As the confirmation hearing for Nathan Bedford Forrest to serve as Attorney General goes on today, Adam Serwer does a great deep dive into the one case that Forrest and his defenders use to say he’s totally not a racist.
Supporters have repeatedly pointed to Sessions’s record to insist that he is in fact a champion of civil rights. But as in the Donald case, those claims have rarely held up to close scrutiny. Despite once claiming to have filed dozens of desegregation cases, Sessions appears to have filed none––instead taking credit for work done by the civil-rights division on which his signature was included merely as a formality. By contrast, one of Sessions’s signature efforts as a prosecutor was an attempt to convict three voting-rights activists on charges of fraud for assisting elderly voters in filling out ballots.
Sessions’s record as a senator has led civil-rights groups, including the NAACP, the Leadership Conference on Civil and Human Rights, and Color of Change, to oppose his nomination and question whether he would fairly administer laws protecting against discrimination on the basis of race, gender, or sexual orientation. He opposed the decriminalization of homosexual sex, opposed same-sex marriage, blamed school shootings on laws protecting disabled students, and supported the Supreme Court decision striking down key portions of the Voting Rights Act, saying “now if you go to Alabama, Georgia, North Carolina, people aren’t being denied the vote because of the color of their skin.” More recently, he was among the first to back Donald Trump’s proposal for a ban on Muslims entering the country, and trivialized the president-elect’s admission of sexual assault.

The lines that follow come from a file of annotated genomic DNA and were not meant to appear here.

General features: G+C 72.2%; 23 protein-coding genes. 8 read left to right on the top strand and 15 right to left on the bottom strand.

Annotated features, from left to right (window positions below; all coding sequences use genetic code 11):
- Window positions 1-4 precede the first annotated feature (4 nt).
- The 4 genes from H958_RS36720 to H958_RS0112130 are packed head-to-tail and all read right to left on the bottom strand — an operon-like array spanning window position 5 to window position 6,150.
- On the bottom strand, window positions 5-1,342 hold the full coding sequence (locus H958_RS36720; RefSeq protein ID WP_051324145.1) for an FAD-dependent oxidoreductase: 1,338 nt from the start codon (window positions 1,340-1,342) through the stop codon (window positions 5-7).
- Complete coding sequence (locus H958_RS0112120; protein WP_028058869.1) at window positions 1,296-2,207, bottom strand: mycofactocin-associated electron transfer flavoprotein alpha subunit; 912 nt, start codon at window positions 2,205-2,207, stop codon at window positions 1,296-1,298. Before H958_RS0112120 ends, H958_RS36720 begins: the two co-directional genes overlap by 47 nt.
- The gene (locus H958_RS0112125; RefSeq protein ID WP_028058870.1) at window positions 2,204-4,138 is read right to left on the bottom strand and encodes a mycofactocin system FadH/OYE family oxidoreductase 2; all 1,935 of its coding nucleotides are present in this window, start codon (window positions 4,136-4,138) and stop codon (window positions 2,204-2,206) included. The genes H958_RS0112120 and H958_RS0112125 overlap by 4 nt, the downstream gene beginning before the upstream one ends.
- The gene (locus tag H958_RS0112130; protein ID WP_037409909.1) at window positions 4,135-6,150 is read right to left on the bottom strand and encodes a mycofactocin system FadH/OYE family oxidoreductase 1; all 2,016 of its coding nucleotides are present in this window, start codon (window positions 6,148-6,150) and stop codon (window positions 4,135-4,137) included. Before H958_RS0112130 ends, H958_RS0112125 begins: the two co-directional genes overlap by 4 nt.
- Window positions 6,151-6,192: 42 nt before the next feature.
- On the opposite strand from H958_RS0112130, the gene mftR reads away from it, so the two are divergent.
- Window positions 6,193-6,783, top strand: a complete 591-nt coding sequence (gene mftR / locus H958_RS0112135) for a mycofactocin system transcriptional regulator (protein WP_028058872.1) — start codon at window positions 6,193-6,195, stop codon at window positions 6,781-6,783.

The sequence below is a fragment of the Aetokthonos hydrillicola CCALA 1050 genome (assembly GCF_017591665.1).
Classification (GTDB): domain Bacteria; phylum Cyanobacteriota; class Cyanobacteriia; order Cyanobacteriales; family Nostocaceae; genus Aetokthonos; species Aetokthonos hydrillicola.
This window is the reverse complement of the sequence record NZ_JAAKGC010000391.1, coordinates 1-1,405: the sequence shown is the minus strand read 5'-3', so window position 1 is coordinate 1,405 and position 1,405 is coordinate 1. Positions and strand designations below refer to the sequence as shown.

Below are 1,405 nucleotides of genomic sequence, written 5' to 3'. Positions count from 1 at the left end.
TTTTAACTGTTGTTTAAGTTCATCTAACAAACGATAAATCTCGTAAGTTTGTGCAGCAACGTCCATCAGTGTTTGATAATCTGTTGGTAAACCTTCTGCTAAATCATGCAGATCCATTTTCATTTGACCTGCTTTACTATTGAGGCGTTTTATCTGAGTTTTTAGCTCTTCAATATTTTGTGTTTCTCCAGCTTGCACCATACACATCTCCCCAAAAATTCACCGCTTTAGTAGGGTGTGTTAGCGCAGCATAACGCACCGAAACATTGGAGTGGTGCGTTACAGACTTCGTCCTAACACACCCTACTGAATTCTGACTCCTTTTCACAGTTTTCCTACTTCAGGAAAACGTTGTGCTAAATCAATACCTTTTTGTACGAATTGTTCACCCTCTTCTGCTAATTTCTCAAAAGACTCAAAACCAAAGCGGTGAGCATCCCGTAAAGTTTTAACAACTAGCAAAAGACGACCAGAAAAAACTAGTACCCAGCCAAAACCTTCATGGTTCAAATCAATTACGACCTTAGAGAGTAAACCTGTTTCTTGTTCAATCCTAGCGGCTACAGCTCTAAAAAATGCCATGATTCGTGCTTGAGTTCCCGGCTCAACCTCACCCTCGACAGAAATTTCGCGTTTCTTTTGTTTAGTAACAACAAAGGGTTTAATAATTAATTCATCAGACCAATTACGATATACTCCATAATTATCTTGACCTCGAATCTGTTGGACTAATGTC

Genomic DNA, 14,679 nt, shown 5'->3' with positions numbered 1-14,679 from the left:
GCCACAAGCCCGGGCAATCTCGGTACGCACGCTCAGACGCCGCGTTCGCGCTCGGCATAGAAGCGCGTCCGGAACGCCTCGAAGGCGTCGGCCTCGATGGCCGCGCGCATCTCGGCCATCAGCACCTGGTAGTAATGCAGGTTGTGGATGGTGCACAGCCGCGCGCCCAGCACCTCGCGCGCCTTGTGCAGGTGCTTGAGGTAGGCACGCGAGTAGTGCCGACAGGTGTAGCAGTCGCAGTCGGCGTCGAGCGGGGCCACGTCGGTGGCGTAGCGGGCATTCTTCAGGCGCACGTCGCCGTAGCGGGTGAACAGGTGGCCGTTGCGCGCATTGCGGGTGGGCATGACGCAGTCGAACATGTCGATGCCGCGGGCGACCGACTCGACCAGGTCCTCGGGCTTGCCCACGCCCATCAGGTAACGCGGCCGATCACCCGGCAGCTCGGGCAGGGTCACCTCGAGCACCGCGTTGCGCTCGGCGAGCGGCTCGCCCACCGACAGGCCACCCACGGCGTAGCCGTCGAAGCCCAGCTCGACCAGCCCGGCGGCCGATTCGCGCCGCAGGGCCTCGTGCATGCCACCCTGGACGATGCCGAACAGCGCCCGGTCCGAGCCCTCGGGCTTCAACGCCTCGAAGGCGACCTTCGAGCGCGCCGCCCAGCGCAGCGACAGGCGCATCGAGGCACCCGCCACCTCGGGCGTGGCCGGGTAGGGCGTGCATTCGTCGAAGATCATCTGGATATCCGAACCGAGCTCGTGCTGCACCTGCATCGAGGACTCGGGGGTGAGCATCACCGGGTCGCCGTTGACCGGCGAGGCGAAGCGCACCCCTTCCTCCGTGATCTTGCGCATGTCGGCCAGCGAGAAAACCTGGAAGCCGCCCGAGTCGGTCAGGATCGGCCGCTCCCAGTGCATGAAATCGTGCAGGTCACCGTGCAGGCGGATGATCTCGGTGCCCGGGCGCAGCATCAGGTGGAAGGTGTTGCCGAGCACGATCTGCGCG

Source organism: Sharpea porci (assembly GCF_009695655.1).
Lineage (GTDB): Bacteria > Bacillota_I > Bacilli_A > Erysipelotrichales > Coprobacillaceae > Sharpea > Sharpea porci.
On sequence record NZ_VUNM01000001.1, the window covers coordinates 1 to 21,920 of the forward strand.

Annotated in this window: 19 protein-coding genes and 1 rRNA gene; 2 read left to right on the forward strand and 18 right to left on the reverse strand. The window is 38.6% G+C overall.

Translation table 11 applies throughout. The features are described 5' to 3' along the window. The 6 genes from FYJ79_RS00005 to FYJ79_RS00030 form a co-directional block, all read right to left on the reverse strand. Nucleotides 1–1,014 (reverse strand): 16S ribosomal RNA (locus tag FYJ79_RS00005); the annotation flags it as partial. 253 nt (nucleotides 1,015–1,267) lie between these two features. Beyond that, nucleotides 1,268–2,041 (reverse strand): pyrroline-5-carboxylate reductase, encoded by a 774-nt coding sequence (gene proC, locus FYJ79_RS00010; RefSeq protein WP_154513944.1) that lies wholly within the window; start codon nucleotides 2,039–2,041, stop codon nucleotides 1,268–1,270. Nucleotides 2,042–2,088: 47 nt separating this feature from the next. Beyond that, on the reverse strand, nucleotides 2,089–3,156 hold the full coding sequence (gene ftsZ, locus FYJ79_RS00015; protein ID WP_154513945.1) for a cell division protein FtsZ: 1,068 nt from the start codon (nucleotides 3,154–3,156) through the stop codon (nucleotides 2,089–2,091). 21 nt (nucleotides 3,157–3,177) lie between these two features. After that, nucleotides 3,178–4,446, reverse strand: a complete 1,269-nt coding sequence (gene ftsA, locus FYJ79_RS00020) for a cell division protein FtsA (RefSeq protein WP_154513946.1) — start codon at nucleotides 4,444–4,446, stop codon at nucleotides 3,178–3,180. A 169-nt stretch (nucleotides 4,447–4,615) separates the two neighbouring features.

The Trump transition has urged supporters to highlight Sessions’s “strong civil rights record.” But the more closely that record is examined, the less it looks like the record of a civil-rights advocate of any kind, and the more it appears to be the standard, unremarkable record of a longtime conservative Republican from a Southern state.